- Use the keyword in the product page title: Reuzel Red High Sheen Pomade – PomadeEmporium.com
- Use the keyword in the page description: Reuzel Red High Sheen Pomade is the number one selling pomade currently on the market. With its water-based formula Reuzel Red will give that slick back, shiny look but still washes out easily.
- Use the keyword in the URL slug: /reuzel-red-high-sheen-pomade/
- Use the keyword once in the product description.
Note: the product description is a very important element for optimising product pages, spend time on your product description, make it informative and use semantic mark-up to enhance product features such as price, availability, rating etc.
- Make a list of brands and product types available in the online store
- Create a seed list by playing with combinations of brand and product type keywords
- Research these seed keyword using keyword Planner and Google related search (or any of your favourite keyword research tools – see recommended tools on page…)
- Optimise product pages based upon your chosen long-tail product keyword
Keyword research for commercial intent
Commercial intent or “buyer keywords” are search queries specific to the searcher's frame of mind. The intention of the searcher is to seek out information about a product or service. The searcher often knows about the product or service and is doing more research before making the buying decision.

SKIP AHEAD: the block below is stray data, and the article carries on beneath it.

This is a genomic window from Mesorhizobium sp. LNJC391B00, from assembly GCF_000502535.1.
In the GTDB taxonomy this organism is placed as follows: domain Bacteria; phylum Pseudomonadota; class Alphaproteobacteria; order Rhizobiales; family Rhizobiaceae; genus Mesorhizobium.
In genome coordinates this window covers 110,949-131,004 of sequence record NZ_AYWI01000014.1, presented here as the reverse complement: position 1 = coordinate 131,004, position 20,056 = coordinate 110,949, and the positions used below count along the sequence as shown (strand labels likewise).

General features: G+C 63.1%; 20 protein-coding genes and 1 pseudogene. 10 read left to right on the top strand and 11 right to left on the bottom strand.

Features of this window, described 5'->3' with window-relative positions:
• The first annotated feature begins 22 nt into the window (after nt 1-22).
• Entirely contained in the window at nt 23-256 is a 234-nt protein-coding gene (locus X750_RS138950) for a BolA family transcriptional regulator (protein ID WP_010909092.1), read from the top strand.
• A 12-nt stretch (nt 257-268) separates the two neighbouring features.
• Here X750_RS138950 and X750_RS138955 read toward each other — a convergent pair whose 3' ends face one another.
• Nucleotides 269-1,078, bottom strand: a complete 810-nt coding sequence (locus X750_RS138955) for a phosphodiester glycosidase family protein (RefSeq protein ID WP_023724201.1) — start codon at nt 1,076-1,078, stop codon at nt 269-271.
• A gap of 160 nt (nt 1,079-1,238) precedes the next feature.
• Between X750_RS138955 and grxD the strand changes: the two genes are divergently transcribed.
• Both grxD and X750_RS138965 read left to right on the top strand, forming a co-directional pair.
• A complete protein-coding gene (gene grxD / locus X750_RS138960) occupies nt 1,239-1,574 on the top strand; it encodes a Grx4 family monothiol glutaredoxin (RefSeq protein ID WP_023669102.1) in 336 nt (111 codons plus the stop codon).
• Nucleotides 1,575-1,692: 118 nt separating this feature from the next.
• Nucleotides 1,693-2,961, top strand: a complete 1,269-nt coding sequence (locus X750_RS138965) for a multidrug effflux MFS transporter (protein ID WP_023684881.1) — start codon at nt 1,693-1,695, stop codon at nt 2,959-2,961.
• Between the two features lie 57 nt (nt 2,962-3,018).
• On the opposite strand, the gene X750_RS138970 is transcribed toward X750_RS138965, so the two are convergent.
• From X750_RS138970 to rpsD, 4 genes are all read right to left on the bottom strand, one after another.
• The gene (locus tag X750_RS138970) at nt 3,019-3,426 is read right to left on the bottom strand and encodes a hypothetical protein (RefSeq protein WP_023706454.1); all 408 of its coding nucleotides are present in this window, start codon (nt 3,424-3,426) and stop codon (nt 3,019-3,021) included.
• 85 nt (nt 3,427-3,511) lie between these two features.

Example of commercial keywords:
- Top pomade brands
- Hair pomade reviews
- Pomade reviews
- Best hair pomade for thick hair
Targeting these kinds of keywords is a great way to drive traffic to review based content; giving site visitors helpful information so that they may make an informed decision on purchases.
These types of keywords are also great for optimising YouTube review style videos.
Fun fact: YouTube is the world’s second largest search engine, the first of course being Google, the third is Amazon.
For this keyword research task we’re going to use a different kind of keyword tool: Ubersuggest.
Head over to ubersuggest.io and input pomade reviews into the search field:
Ubersuggest will spit out tons of keyword variations for you to sift through:
Click Download all to download a CSV that you can then format and upload to Keyword Planner to get some monthly search volume and trend statistics to help you decide which keyword to use for your content, YouTube videos and/or social media articles.
Top Tip: Play around with different commercial intent keyword formats and review style titles such as Ruezel pomade vs Layrite pomade or Water-based pomade vs Wax pomade. Don’t forget to use keyword Planner’s ideas feature to define even more commercial keywords. Always think about how your keyword research can help people to find the best products or services possible as easy as possible.
- Think of “buyer mind set” keyword combination; use modifiers such as: reviews, best, top, etc.